Lutfy & Santora, Staten Island, N.Y. (James L. Lutfy of counsel), for appellant.
Morris, Duffy, Alonso & Faley, LLP, New York, N.Y. (Anna J. Ervolina of counsel), for respondent Anthony Perugini.
PETER B. SKELOS, J.P., DANIEL D. ANGIOLILLO, SHERI S. ROMAN, ROBERT J. MILLER, JJ.
DECISION & ORDER
In an action to recover damages for dental malpractice, the plaintiff appeals from so much of an order of the Supreme Court, Richmond County (McMahon, J.), entered March 12, 2012, as granted that branch of the motion of the defendant Anthony Perugini which was for summary judgment dismissing the complaint insofar as asserted against him as time-barred.
ORDERED that the order is affirmed insofar as appealed from, with costs.
In February 2007, the defendant Anthony Perugini performed root canal therapy on one of the plaintiff's teeth, finishing the procedure in June 2007. The plaintiff testified at her deposition that, in August 2007, she returned to his office and complained of throbbing pain; Perugini examined her tooth and advised that her sensations were normal. Between August 2007 and the commencement of the instant action on July 22, 2010, the plaintiff received no additional examinations or treatments from Perugini. The plaintiff started seeing another dentist, who told her that Perugini had not properly completed the root canal therapy, and that she needed a post and core. On three occasions between April and June 2008, the plaintiff called Perugini's office and, in August 2008, she went to his office, each time speaking with a member of his staff, complaining of throbbing pain in the subject tooth and suggesting that Perugini administer the treatment recommended by the other dentist. On one of these occasions, Perugini spoke to the plaintiff on the telephone and told her that she did not need a post and core in the subject tooth, and on the other occasions the same advice was related to her by the staff member.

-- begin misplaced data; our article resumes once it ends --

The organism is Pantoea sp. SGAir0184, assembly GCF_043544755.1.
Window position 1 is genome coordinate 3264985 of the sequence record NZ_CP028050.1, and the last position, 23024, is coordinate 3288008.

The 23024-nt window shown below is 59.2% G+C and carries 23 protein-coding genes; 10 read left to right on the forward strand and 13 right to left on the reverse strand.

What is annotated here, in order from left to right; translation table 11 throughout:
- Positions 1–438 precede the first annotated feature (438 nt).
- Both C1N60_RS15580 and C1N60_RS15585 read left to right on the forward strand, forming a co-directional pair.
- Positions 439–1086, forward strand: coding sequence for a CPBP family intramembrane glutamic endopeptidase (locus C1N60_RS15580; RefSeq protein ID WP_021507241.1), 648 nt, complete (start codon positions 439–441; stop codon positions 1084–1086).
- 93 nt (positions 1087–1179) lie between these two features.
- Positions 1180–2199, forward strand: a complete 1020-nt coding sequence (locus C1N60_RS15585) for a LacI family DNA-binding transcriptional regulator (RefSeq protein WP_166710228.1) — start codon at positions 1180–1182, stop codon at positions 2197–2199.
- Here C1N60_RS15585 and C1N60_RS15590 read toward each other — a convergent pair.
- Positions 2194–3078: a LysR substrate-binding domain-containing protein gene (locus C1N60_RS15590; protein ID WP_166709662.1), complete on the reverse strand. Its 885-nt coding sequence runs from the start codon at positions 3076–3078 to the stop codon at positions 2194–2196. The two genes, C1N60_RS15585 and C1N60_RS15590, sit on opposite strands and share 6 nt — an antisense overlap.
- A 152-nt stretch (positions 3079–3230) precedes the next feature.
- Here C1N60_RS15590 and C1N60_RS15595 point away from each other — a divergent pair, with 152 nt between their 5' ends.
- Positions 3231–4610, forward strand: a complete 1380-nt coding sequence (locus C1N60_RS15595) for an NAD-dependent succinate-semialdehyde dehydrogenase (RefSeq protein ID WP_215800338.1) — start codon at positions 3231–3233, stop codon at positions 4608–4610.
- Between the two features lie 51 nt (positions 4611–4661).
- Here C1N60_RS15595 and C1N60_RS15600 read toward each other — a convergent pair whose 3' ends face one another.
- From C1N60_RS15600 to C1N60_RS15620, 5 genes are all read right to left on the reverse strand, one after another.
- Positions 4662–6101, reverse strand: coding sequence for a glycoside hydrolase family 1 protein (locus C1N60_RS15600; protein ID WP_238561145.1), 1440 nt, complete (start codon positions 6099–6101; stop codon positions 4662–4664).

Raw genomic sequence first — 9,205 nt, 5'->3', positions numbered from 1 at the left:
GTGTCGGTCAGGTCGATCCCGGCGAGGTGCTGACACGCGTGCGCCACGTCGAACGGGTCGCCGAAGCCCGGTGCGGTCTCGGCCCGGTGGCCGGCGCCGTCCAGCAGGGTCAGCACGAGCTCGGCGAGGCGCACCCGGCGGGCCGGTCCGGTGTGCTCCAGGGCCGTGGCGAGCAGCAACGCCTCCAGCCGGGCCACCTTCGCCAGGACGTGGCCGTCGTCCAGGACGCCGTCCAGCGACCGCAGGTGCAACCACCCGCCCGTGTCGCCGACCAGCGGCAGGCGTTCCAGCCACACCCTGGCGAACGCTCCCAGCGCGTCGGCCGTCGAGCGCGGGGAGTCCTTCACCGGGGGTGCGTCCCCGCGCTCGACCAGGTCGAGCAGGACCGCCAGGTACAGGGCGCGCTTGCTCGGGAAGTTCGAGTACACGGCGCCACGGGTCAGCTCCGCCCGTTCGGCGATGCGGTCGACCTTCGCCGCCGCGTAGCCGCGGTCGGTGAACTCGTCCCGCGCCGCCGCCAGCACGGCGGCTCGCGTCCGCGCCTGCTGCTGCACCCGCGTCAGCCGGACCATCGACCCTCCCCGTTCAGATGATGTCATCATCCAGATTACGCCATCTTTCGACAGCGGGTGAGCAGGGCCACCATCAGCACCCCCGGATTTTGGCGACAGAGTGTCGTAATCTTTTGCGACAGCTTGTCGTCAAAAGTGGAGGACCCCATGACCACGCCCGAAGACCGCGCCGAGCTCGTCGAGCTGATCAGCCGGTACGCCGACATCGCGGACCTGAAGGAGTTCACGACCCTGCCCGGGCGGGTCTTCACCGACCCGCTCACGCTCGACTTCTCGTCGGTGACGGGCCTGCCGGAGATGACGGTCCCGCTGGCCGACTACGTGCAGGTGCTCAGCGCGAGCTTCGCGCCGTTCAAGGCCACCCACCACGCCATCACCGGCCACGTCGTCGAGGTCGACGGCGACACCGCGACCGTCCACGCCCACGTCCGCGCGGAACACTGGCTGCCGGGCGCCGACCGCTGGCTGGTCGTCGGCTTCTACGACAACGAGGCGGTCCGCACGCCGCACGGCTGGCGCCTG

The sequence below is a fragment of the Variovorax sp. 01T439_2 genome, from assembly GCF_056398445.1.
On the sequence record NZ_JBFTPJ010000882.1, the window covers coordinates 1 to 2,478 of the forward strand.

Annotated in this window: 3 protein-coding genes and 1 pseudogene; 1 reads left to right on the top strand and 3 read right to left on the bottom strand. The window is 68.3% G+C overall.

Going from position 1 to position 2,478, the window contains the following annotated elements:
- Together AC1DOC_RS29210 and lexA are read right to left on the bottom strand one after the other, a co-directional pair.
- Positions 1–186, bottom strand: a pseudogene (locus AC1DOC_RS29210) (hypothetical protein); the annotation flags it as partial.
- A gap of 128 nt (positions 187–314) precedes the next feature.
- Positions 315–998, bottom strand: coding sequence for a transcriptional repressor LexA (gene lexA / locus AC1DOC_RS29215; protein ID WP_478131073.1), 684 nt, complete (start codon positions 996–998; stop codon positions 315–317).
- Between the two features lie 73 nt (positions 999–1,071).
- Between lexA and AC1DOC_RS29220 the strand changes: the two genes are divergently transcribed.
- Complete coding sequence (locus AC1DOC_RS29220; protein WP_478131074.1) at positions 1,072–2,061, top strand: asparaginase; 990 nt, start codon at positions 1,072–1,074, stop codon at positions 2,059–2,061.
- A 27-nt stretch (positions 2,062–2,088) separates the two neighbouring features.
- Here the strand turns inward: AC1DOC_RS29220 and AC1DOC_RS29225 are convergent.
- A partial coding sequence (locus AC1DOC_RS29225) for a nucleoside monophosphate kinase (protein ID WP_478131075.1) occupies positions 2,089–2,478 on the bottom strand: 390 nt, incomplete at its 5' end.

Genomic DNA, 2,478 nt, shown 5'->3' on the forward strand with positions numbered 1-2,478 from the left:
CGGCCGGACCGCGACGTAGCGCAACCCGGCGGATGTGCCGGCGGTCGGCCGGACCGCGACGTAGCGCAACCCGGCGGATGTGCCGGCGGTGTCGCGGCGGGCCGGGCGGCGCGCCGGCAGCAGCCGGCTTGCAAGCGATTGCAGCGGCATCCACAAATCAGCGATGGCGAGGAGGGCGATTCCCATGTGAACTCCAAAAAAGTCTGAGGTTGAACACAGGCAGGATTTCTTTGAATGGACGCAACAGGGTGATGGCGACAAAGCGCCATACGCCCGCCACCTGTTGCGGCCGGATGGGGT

In support of his motion for summary judgment dismissing the complaint insofar as asserted against him as time-barred, Perugini submitted evidence establishing, prima facie, that the subject treatment ended more than two years and six months prior to the commencement of this action (see CPLR 214-a; Oviedo v Weinstein, 102 A.D.3d 844, 846; Schwelnus v Urological Assoc. of L.I., P.C., 94 A.D.3d 971, 973). Consequently, the burden shifted to the plaintiff to present evidence raising a triable issue of fact as to whether the continuous treatment doctrine tolled the limitations period (see Oviedo v Weinstein, 102 A.D.3d at 846). "The continuous treatment doctrine tolls the statute of limitations for a [dental] malpractice action when, inter alia, the plaintiff demonstrates that he or she continued to seek, and in fact obtained from the defendant... during the relevant period, an actual course of treatment, denoted by affirmative and ongoing conduct by the [dentist] such as surgery, therapy, or the prescription of medications" (Schwelnus v Urological Assoc. of L.I., P.C., 94 A.D.3d at 973; see generally Gomez v Katz, 61 A.D.3d 108, 111-113).
Here, the plaintiff failed to raise a triable issue as to whether the statute of limitations was tolled under the continuous treatment doctrine. The record establishes that the plaintiff and Perugini did not mutually agree upon, or contemplate, future consultation or treatment after August 2007 (see Allende v New York City Health & Hosps. Corp., 90 N.Y.2d 333, 338-339; Peters v Asarian, 89 A.D.3d 1073, 1074; Chambers v Mirkinson, 68 A.D.3d 702, 705) and that Perugini did not render treatment or examine the plaintiff after August 2007, approximately three years prior to the commencement of this action. The plaintiff's telephone conversation with Perugini, during which he allegedly told her that she did not need a post and core, did not raise a triable issue of fact as to whether she was undergoing an actual course of treatment (see Davis v City of New York, 38 N.Y.2d 257, 259; Adams v Kohan, 105 A.D.3d 880, 881). Contrary to the plaintiff's contention, Perugini's disagreement with the treatment recommendation of a different dentist, and his failure to render the treatment suggested by the other dentist despite the plaintiff's numerous attempts to obtain that treatment, did not raise a triable issue whether she was undergoing a continuing course of treatment with Perugini (see Young v New York City Health & Hosps. Corp., 91 N.Y.2d 291, 297; Nykorchuck v Henriques, 78 N.Y.2d 255, 259; Gomez v Katz, 61 A.D.3d at 112; cf. McDermott v Torre, 56 N.Y.2d 399, 405-406).
Accordingly, the Supreme Court properly granted that branch of Perugini's motion which was for summary judgment dismissing the complaint insofar ...